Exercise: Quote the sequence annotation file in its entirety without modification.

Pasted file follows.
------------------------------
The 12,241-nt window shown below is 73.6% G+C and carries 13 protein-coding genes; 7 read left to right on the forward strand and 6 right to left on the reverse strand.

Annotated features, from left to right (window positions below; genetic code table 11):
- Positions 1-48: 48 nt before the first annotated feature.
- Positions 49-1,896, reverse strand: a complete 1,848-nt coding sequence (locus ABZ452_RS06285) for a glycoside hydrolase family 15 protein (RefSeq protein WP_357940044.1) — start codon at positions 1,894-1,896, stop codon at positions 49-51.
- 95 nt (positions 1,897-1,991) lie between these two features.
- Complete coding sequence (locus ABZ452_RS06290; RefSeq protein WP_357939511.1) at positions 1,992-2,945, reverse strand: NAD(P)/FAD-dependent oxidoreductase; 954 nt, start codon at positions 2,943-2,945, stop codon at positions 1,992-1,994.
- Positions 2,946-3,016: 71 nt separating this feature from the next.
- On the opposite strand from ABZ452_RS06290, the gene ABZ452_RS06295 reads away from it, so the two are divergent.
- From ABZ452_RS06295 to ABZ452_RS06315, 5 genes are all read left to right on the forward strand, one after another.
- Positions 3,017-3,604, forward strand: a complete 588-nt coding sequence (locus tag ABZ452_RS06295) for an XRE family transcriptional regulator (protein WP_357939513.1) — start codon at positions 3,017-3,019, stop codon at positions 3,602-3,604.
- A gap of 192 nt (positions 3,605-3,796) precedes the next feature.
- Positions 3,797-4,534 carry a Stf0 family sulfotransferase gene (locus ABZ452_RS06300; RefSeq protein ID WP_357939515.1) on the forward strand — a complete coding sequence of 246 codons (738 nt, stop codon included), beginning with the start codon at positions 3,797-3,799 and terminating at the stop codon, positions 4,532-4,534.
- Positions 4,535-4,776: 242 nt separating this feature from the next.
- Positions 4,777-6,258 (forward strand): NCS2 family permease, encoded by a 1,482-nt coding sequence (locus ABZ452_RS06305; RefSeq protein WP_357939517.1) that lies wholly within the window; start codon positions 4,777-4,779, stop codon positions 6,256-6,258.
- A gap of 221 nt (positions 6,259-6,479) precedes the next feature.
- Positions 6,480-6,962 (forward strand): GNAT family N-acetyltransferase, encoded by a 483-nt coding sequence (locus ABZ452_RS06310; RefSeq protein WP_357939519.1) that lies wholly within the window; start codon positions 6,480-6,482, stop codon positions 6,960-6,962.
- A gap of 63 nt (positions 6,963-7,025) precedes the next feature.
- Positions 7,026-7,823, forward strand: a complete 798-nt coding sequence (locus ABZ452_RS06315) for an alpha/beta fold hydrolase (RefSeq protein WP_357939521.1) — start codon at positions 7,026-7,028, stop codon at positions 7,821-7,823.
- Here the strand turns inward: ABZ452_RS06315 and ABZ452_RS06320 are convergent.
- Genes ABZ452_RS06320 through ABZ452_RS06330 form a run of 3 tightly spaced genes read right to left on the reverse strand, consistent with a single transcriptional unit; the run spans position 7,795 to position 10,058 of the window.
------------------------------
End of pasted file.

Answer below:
The 12,241-nt window shown below is 73.6% G+C and carries 13 protein-coding genes; 7 read left to right on the forward strand and 6 right to left on the reverse strand.

Annotated features, from left to right (window positions below; genetic code table 11):
- Positions 1-48: 48 nt before the first annotated feature.
- Positions 49-1,896, reverse strand: a complete 1,848-nt coding sequence (locus ABZ452_RS06285) for a glycoside hydrolase family 15 protein (RefSeq protein WP_357940044.1) — start codon at positions 1,894-1,896, stop codon at positions 49-51.
- 95 nt (positions 1,897-1,991) lie between these two features.
- Complete coding sequence (locus ABZ452_RS06290; RefSeq protein WP_357939511.1) at positions 1,992-2,945, reverse strand: NAD(P)/FAD-dependent oxidoreductase; 954 nt, start codon at positions 2,943-2,945, stop codon at positions 1,992-1,994.
- Positions 2,946-3,016: 71 nt separating this feature from the next.
- On the opposite strand from ABZ452_RS06290, the gene ABZ452_RS06295 reads away from it, so the two are divergent.
- From ABZ452_RS06295 to ABZ452_RS06315, 5 genes are all read left to right on the forward strand, one after another.
- Positions 3,017-3,604, forward strand: a complete 588-nt coding sequence (locus tag ABZ452_RS06295) for an XRE family transcriptional regulator (protein WP_357939513.1) — start codon at positions 3,017-3,019, stop codon at positions 3,602-3,604.
- A gap of 192 nt (positions 3,605-3,796) precedes the next feature.
- Positions 3,797-4,534 carry a Stf0 family sulfotransferase gene (locus ABZ452_RS06300; RefSeq protein ID WP_357939515.1) on the forward strand — a complete coding sequence of 246 codons (738 nt, stop codon included), beginning with the start codon at positions 3,797-3,799 and terminating at the stop codon, positions 4,532-4,534.
- Positions 4,535-4,776: 242 nt separating this feature from the next.
- Positions 4,777-6,258 (forward strand): NCS2 family permease, encoded by a 1,482-nt coding sequence (locus ABZ452_RS06305; RefSeq protein WP_357939517.1) that lies wholly within the window; start codon positions 4,777-4,779, stop codon positions 6,256-6,258.
- A gap of 221 nt (positions 6,259-6,479) precedes the next feature.
- Positions 6,480-6,962 (forward strand): GNAT family N-acetyltransferase, encoded by a 483-nt coding sequence (locus ABZ452_RS06310; RefSeq protein WP_357939519.1) that lies wholly within the window; start codon positions 6,480-6,482, stop codon positions 6,960-6,962.
- A gap of 63 nt (positions 6,963-7,025) precedes the next feature.
- Positions 7,026-7,823, forward strand: a complete 798-nt coding sequence (locus ABZ452_RS06315) for an alpha/beta fold hydrolase (RefSeq protein WP_357939521.1) — start codon at positions 7,026-7,028, stop codon at positions 7,821-7,823.
- Here the strand turns inward: ABZ452_RS06315 and ABZ452_RS06320 are convergent.
- Genes ABZ452_RS06320 through ABZ452_RS06330 form a run of 3 tightly spaced genes read right to left on the reverse strand, consistent with a single transcriptional unit; the run spans position 7,795 to position 10,058 of the window.